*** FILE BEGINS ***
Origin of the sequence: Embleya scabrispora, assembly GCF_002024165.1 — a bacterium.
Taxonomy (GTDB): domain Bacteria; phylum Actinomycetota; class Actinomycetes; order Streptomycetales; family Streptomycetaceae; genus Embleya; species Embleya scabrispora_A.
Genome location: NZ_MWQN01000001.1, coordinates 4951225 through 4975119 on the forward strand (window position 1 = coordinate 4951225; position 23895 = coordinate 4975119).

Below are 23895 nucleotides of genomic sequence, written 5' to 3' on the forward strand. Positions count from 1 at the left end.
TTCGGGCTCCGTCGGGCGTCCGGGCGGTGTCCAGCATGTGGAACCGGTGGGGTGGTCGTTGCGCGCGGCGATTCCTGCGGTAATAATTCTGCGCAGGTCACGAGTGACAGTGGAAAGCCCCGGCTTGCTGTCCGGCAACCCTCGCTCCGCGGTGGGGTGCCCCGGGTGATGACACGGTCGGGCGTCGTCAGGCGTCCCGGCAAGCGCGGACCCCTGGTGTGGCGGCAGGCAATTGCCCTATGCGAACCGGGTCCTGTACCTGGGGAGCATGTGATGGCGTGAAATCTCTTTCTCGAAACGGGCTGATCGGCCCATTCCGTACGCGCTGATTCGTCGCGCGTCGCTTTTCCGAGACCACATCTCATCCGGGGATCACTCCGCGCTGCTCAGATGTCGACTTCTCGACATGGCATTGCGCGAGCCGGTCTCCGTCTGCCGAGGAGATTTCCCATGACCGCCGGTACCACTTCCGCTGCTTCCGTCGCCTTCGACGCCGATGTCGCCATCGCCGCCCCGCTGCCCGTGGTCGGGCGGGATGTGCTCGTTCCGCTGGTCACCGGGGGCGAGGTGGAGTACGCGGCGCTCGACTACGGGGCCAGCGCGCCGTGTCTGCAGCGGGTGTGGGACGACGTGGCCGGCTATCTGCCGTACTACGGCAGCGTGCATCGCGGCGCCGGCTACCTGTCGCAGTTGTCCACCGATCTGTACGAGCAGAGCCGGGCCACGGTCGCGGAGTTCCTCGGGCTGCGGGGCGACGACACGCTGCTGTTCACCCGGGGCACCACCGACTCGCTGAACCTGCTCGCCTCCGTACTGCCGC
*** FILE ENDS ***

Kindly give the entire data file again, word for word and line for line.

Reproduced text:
Origin of the sequence: Embleya scabrispora, assembly GCF_002024165.1 — a bacterium.
Taxonomy (GTDB): domain Bacteria; phylum Actinomycetota; class Actinomycetes; order Streptomycetales; family Streptomycetaceae; genus Embleya; species Embleya scabrispora_A.
Genome location: NZ_MWQN01000001.1, coordinates 4951225 through 4975119 on the forward strand (window position 1 = coordinate 4951225; position 23895 = coordinate 4975119).

Below are 23895 nucleotides of genomic sequence, written 5' to 3' on the forward strand. Positions count from 1 at the left end.
TTCGGGCTCCGTCGGGCGTCCGGGCGGTGTCCAGCATGTGGAACCGGTGGGGTGGTCGTTGCGCGCGGCGATTCCTGCGGTAATAATTCTGCGCAGGTCACGAGTGACAGTGGAAAGCCCCGGCTTGCTGTCCGGCAACCCTCGCTCCGCGGTGGGGTGCCCCGGGTGATGACACGGTCGGGCGTCGTCAGGCGTCCCGGCAAGCGCGGACCCCTGGTGTGGCGGCAGGCAATTGCCCTATGCGAACCGGGTCCTGTACCTGGGGAGCATGTGATGGCGTGAAATCTCTTTCTCGAAACGGGCTGATCGGCCCATTCCGTACGCGCTGATTCGTCGCGCGTCGCTTTTCCGAGACCACATCTCATCCGGGGATCACTCCGCGCTGCTCAGATGTCGACTTCTCGACATGGCATTGCGCGAGCCGGTCTCCGTCTGCCGAGGAGATTTCCCATGACCGCCGGTACCACTTCCGCTGCTTCCGTCGCCTTCGACGCCGATGTCGCCATCGCCGCCCCGCTGCCCGTGGTCGGGCGGGATGTGCTCGTTCCGCTGGTCACCGGGGGCGAGGTGGAGTACGCGGCGCTCGACTACGGGGCCAGCGCGCCGTGTCTGCAGCGGGTGTGGGACGACGTGGCCGGCTATCTGCCGTACTACGGCAGCGTGCATCGCGGCGCCGGCTACCTGTCGCAGTTGTCCACCGATCTGTACGAGCAGAGCCGGGCCACGGTCGCGGAGTTCCTCGGGCTGCGGGGCGACGACACGCTGCTGTTCACCCGGGGCACCACCGACTCGCTGAACCTGCTCGCCTCCGTACTGCCGC